HofmeyrM.D.BoycottR.C.BaardE.H.W. (in press): Family: Testudinidae. In: Atlas and Red List of the Reptiles of South Africa Lesotho and Swaziland. BatesM.F.BranchW.R.BauerA.M.BurgerM.MaraisJ.AlexanderG.J.de VilliersM.S. Eds South African Biodiversity InstitutePretoria.

HolmS. (1979): A simple sequentially rejective multiple test procedure. Scand. J. Statist. 6: 65-70.

HueyR.B. (1991): Physiological consequences of habitat selection. Am. Nat. 137: S91-S115.

HueyR.B.BennettA.F. (1990): Physiological adjustments to fluctuating thermal environments: an ecological and evolutionary perspective. In: Stress Proteins in Biology and Medicine p.  37-59. MormiotoR.I.TissièresA.GeorgopoulosC. Eds Cold Spring Harbor Laboratory PressNorth America.

JoshuaQ.I.HofmeyrM.D.HenenB.T.WeitzF.M. (2005): Seasonal changes in the vegetation of island and mainland habitats of angulate tortoises in the Western Cape, South Africa. S. Afr. J. Sci. 101: 439-445.

KeswickT. (2012): Ecology and morphology of the Kalahari tent tortoise Psammobates oculifer in a semi-arid environment. Ph.D. thesis University of the Western Cape Belville South Africa.

KeswickT.HenenB.T.HofmeyrM.D. (2006): Sexual disparity in activity patterns and time budgets of angulate tortoises (Chersina angulata) on Dassen Island, South Africa. Afr. Zool. 41: 224-233.

KinlawA. (1999): A review of burrowing by semi-fossorial vertebrates in arid environments. J. Arid Environ. 41: 127-145.

LagardeF.LouziziT.SlimaniT.El MoudenH.Ben KaddourK.MoulheratS.BonnetX. (2012): Bushes protect tortoises from lethal overheating in arid areas of Morocco. Environ. Conserv. 39: 172-182.

LeistnerO.A. (1967): The plant ecology of the southern Kalahari. Mem. Bot. Surv. S. Afr. 38: 1-140.

NagyK.A.MedicaP.A. (1986): Physiological ecology of desert tortoises in southern Nevada. Herpetologica 42: 73-92.

PlummerM.V. (2003): Activity and thermal ecology of the box turtle, Terrapene ornata, at its southwestern range limit in Arizona. Chelonian Conserv. Biol. 4: 569-577.

PoughF.H. (1980): The advantages of ectothermy for tetrapods. Am. Nat. 115: 92-112.

PressW.H.FlanneryB.P.TeukolskyS.A.VetterlingW.T. (1986): Numerical Recipes. Cambridge University PressCambridge.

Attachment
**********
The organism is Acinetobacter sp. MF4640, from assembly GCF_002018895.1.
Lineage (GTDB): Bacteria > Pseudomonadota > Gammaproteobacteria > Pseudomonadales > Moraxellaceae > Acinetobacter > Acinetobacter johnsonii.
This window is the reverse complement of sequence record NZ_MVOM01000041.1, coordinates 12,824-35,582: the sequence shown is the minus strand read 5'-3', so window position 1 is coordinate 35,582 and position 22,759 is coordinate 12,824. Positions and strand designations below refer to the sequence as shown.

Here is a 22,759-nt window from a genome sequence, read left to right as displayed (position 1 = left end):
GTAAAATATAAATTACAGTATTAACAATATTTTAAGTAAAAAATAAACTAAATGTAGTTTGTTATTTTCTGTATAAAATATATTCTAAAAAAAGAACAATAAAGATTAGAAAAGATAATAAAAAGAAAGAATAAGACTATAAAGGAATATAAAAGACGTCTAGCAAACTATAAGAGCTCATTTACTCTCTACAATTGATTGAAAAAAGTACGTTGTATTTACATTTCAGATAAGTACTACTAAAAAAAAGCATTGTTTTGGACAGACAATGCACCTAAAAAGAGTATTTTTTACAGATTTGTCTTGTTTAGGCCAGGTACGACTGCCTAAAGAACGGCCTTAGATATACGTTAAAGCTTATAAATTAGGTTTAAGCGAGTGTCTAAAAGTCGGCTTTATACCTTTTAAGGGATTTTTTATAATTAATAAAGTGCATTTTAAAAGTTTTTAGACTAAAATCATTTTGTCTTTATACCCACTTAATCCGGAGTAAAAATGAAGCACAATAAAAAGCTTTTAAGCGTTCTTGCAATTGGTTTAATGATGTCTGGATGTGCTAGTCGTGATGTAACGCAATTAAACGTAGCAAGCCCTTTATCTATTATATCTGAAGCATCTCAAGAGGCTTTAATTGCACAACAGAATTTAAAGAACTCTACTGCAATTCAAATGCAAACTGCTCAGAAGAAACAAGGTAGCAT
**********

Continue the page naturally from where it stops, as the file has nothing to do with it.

RutherfordM.C.MucinaL.LotterM.C.BredenkampG.J.SmitJ.H.L.Scott-ShawC.R.HoareD.B.GoodmanP.S.BezuidenhoutH.ScottL.EllisF.PowrieL.W.SiebertF.MostertT.H.HenningB.J.VentnerC.E.CampK.G.T.SiebertS.J.MatthewsW.S.BurrowsJ.E.DobsonL.van RooyenN.SchmidtE.WinterP.J.D.du PreezP.J.WardR.A.WilliamsonS.HurterP.J.H. (2006): Savanna Biome. In: The Vegetation of South Africa Lesotho and Swaziland p.  440-529. MucinaL.RutherfordM.C. Eds South African National Biodiversity InstitutePretoria.

SeebacherF.FranklinC.E. (2005): Physiological mechanisms of thermoregulation in reptiles: a review. J. Comp. Physiol. B Biochem. Syst. Environ. Physiol. 175: 533-541.

SkinnerJ.D.ChimimbaC.T. (2005): The Mammals of the Southern African Subregion. Cambridge University PressCambridge.

SpencerR.ThompsonM.B.HumeI.D. (1998): The diet and digestive energetics of an Australian short-necked turtle, Emydura macquarii. Comp. Biochem. Physiol. Part A Mol. Integr. Physiol. 121: 341-349.

StevensonR.D. (1985a): The relative importance of behavioral and physiological adjustments controlling body temperature in terrestrial ectotherms. Am. Nat. 126: 362-386.

StevensonR.D. (1985b): Body size and limits to the daily range of body temperature in terrestrial ectotherms. Am. Nat. 125: 102-117.

StoreyK.B. (2006): Reptile freeze tolerance: metabolism and gene expression. Cryobiology 52: 1-16.

van OudtshoornF. (2004): Guide to Grasses of Southern Africa2nd Edition. Briza PublicationsPretoria.

ZarJ.H. (2001): Biostatistical Analysis4th Edition. Prentice HallUpper Saddle River, New Jersey.

ZimmermanL.C.O’ConnorM.P.BulovaS.J.SpotilaJ.R.KempS.J.SaliceC.J. (1994): Thermal ecology of desert tortoises in the eastern Mojave Desert: seasonal patterns of operative and body temperatures, and microhabitat utilization. Herpetol. Monogr. 8: 45-49.

Figures

  • View in gallery

    (a) Monthly rainfall at the study site and at Kimberley airport, ca. 5 km from the study site, and the long-term rainfall average (± SD; 46 years, 1960-2005) at Kimberley airport. (b) Mean monthly maxima and minima temperatures (± SD) for the study period at Kimberley airport.

  • View in gallery

    Mean (± SD) monthly refuge widths (a) and heights (b). No data were collected in June 2006 and data of the first and last days of November were added to October and December, respectively.

  • View in gallery

    Seasonal use of refuge types by Psammobates oculifer in combined sites. Refuge types include mammal burrows (black bars), short grass (hatched bars), tall grass (grey bars), short shrubs (white bars) and remaining refuge types (horizontal bars) which had small occurrences (unknown grass, herbs, tall shrubs and trees).

Index Card

Content Metrics

Content Metrics

All Time Past Year Past 30 Days
Abstract Views 15 15 8
Full Text Views 8 8 8
PDF Downloads 3 3 3
EPUB Downloads 0 0 0